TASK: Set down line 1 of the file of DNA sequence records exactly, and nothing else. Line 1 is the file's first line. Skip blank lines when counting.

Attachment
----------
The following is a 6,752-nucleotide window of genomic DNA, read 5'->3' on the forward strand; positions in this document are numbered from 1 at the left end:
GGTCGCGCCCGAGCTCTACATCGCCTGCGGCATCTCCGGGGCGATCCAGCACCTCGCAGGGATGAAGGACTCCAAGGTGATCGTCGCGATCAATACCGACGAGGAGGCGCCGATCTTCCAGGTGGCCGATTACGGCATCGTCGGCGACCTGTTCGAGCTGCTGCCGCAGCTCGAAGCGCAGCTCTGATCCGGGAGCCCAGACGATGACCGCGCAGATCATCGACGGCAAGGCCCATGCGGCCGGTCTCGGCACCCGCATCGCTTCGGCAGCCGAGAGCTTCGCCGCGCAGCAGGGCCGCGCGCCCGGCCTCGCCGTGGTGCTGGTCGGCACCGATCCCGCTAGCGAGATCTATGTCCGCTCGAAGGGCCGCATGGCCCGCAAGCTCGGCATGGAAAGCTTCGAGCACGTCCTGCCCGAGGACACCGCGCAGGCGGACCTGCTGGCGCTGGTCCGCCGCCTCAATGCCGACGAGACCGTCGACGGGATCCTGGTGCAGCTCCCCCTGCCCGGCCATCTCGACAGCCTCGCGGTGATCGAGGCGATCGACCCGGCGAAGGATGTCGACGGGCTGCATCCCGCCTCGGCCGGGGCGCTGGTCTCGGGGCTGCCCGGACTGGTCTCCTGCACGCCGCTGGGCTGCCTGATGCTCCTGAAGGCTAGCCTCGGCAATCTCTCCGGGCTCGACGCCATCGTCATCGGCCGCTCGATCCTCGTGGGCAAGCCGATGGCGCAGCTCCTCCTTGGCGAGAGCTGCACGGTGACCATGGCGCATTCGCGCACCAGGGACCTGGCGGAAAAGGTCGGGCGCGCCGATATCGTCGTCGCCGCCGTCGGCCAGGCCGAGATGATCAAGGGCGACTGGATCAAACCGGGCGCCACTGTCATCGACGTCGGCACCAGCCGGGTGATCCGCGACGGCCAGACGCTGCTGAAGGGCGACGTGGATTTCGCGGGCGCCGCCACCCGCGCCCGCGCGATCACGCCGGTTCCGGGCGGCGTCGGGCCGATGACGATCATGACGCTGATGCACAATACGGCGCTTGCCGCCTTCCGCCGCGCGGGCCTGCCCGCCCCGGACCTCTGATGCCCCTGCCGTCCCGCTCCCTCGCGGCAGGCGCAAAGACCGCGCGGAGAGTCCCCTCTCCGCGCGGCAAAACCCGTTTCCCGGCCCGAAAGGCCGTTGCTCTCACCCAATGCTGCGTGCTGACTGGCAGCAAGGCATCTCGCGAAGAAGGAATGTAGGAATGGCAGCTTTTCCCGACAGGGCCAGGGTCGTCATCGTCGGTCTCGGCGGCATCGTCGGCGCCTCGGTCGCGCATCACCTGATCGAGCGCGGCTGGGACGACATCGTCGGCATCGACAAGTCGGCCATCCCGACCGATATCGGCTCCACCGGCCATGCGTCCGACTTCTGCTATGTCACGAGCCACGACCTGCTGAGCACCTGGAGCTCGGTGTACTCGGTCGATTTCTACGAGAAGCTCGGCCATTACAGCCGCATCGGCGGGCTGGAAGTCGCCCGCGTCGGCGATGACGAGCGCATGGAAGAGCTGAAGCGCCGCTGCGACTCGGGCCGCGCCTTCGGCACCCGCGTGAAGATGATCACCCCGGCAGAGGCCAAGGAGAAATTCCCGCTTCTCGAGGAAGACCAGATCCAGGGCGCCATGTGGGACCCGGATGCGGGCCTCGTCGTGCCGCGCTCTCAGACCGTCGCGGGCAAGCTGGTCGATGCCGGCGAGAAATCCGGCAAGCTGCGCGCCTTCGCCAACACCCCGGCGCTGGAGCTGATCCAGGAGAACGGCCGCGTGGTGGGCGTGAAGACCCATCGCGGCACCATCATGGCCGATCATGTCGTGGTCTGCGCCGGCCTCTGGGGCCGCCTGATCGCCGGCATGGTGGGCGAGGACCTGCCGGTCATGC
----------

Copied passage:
The following is a 6,752-nucleotide window of genomic DNA, read 5'->3' on the forward strand; positions in this document are numbered from 1 at the left end: